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Donna L. Montaldo

Psychology of Saving: Are Coupons Really Worth It?

By June 26, 2012

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Ever wonder if store coupons, in-person deals, online discount codes and gimmicks like 'buy one, get one free' are as good as they seem? Do the mega-sized quantities at warehouse store really give you more bang for your buck?

It's worth asking, since it appears that more of us are actively bargain hunting since the recession. Recent reports indicate that nearly 88.2 million consumers have used online coupons and coupon codes (eMarketer, 2012).

Additionally, data on grocery shopping shows that 50% of moms polled said they clip coupons and scan their loyalty cards regularly for savings (BIGInsight, 2012).

Dr. Mary Streit, faculty member of the Department of Psychology at Kaplan University School of Arts and Sciences, is an expert on couponing behavior and recommends that eager bargain hunters consider the following five tips before clipping coupons and making their next purchases:
  • Know the Difference Between Needs and Wants.

    Sometimes, by simply looking through the advertisements and clipping the coupons, you will start to think that you need an item that you hadn't even considered beforehand. According BIGInsight (2012), three in four respondents said they are more likely to try a new product at the grocery store if they have a coupon for it.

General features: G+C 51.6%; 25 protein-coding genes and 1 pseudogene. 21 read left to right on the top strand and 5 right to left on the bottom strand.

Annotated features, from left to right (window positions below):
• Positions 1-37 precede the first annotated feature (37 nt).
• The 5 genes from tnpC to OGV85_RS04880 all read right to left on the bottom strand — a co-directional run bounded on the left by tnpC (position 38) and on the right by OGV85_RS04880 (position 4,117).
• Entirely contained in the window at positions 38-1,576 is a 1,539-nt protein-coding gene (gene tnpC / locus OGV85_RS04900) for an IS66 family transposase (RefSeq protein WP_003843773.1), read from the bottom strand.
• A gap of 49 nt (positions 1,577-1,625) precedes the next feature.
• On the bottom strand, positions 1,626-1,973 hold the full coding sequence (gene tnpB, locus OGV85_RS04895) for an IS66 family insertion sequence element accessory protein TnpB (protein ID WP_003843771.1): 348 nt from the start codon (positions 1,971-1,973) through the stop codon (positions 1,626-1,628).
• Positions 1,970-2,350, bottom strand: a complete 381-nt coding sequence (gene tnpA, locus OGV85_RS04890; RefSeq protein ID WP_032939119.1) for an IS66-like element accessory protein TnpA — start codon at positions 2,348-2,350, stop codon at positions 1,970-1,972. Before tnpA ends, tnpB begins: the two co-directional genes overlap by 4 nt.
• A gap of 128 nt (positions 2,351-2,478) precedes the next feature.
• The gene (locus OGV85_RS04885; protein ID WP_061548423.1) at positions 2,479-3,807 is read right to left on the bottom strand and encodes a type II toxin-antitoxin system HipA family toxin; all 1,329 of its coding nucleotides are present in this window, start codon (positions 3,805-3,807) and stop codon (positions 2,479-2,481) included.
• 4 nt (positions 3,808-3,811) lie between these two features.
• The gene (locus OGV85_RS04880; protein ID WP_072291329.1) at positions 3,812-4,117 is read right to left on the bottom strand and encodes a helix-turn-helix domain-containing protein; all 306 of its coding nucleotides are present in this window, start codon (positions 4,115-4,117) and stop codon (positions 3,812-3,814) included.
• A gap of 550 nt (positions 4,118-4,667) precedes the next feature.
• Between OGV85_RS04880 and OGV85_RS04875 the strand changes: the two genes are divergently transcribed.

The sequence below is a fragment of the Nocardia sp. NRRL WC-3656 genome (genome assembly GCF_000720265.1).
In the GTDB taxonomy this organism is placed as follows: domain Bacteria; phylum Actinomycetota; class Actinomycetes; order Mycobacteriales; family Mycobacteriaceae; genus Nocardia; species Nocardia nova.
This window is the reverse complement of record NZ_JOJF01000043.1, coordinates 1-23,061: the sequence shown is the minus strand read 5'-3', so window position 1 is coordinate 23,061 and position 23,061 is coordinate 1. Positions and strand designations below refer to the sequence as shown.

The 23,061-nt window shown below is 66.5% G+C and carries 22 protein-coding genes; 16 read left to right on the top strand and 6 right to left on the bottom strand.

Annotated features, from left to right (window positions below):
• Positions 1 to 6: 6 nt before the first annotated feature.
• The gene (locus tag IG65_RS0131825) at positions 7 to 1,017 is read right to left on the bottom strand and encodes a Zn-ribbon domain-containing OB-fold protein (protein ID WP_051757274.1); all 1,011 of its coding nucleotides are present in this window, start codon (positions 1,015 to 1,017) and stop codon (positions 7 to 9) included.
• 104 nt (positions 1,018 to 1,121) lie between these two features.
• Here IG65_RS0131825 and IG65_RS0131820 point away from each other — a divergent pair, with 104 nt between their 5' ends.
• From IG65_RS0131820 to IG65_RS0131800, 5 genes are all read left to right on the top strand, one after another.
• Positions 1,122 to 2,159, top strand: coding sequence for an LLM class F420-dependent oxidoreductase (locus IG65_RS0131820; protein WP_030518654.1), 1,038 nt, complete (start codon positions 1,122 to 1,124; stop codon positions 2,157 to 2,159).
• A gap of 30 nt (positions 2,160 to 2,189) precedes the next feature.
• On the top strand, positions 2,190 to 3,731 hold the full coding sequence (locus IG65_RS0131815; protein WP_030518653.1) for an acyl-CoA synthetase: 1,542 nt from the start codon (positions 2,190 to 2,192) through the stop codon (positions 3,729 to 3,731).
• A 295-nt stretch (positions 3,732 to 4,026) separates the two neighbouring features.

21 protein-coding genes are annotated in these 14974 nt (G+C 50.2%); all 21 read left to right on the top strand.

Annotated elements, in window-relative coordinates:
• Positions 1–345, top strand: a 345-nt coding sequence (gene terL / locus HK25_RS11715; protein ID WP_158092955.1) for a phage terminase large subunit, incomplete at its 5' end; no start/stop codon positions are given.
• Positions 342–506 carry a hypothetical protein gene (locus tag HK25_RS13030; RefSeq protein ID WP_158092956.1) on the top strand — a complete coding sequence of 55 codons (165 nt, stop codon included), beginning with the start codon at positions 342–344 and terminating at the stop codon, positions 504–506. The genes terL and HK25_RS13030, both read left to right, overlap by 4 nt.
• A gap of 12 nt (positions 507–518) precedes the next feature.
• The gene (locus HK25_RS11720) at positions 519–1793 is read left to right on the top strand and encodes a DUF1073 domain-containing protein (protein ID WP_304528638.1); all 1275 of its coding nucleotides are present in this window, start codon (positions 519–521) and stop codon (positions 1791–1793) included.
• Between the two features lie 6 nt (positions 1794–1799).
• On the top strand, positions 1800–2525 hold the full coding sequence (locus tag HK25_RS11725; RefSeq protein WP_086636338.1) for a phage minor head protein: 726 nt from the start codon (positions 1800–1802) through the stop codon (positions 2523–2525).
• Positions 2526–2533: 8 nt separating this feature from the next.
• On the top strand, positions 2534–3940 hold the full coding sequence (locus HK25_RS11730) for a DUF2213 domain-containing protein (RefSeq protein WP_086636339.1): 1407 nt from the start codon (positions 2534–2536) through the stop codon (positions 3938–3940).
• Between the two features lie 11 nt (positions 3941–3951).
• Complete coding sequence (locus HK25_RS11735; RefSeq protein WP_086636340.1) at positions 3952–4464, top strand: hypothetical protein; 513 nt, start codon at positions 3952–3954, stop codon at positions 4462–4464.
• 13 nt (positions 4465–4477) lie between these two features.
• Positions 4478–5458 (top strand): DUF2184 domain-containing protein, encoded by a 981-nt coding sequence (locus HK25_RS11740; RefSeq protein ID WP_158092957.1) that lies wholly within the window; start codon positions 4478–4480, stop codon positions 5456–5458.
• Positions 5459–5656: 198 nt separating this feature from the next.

Don't make impulse purchases; make sure you really need and will use the item before you end up spending more money than you planned.

  • If You Only Need One, Just Buy One

    If you only need to buy one warm sweater for the fall, then simply purchase your one item.

    The 2011 Coupon Facts Report found that 27% of coupons distributed require multiple purchases, up two points from 2010. You will most likely end up spending more if you succumb to the marketing strategy of 'buy one, get one free.' Furthermore, if you see a 'buy one, get one free' campaign, make sure that the first item is reasonably priced.

    Some companies will actually mark up the first item to offset the cost of the free item they are giving away.

  • Check the Expiration Dates

    Many items have a limited shelf life, so it is critical to check the expiration dates and think about whether or not you will actually be able to consume all of what you are purchasing prior to the date listed on the product.

    Quite often, the answer is no. If so, you may be better off buying your usual brand, which may be priced lower than the initial item you have to purchase to get the other one free.

  • Consider All Costs and Resources Required

    Some savvy shoppers drive from one store to the next to get the best deals. With the cost of gas being what it is, the question remains, is it worth it?

    Similarly, think about space. Who wants to become a coupon-crazed, hoarder? Consider the required storage space to keep your newly purchased items once you return home.

  • Time is Money

    Is it really worth your time and effort to clip coupons? The amount of time, patience and energy required when clipping and organizing coupons can be similar to the amount of time required for a part-time or even full-time job.

    Consider how much time you spend on couponing and other ways you could be spending that time. What is more valuable to you? Couponing for several hours to save a few dollars or enjoying time with friends and family, picking up a new hobby, etc.

In summary, consumers must be conscious of their spending and actively thinking during the decision making process. While coupons can generally be effective in saving money, they really only do so when they are used wisely.

See also:
On Sale! Or is It?
Common Couponing Myths
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